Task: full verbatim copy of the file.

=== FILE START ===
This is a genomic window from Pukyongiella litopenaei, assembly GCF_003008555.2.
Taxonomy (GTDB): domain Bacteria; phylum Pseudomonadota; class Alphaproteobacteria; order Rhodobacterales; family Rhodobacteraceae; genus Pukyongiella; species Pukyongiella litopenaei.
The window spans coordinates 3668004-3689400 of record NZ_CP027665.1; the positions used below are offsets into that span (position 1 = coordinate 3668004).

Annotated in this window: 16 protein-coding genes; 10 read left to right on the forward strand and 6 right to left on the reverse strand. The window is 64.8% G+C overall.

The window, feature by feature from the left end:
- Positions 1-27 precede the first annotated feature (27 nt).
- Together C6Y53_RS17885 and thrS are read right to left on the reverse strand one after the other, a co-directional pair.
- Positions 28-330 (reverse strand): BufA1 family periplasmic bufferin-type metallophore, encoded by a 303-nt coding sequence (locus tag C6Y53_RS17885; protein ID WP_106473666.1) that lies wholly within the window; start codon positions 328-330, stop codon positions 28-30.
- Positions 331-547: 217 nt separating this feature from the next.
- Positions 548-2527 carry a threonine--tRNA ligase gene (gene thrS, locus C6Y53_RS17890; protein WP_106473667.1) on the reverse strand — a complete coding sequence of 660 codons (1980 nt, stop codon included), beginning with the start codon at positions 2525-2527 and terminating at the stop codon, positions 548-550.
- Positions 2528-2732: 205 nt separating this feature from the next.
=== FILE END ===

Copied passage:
This is a genomic window from Pukyongiella litopenaei, assembly GCF_003008555.2.
Taxonomy (GTDB): domain Bacteria; phylum Pseudomonadota; class Alphaproteobacteria; order Rhodobacterales; family Rhodobacteraceae; genus Pukyongiella; species Pukyongiella litopenaei.
The window spans coordinates 3668004-3689400 of record NZ_CP027665.1; the positions used below are offsets into that span (position 1 = coordinate 3668004).

Annotated in this window: 16 protein-coding genes; 10 read left to right on the forward strand and 6 right to left on the reverse strand. The window is 64.8% G+C overall.

The window, feature by feature from the left end:
- Positions 1-27 precede the first annotated feature (27 nt).
- Together C6Y53_RS17885 and thrS are read right to left on the reverse strand one after the other, a co-directional pair.
- Positions 28-330 (reverse strand): BufA1 family periplasmic bufferin-type metallophore, encoded by a 303-nt coding sequence (locus tag C6Y53_RS17885; protein ID WP_106473666.1) that lies wholly within the window; start codon positions 328-330, stop codon positions 28-30.
- Positions 331-547: 217 nt separating this feature from the next.
- Positions 548-2527 carry a threonine--tRNA ligase gene (gene thrS, locus C6Y53_RS17890; protein WP_106473667.1) on the reverse strand — a complete coding sequence of 660 codons (1980 nt, stop codon included), beginning with the start codon at positions 2525-2527 and terminating at the stop codon, positions 548-550.
- Positions 2528-2732: 205 nt separating this feature from the next.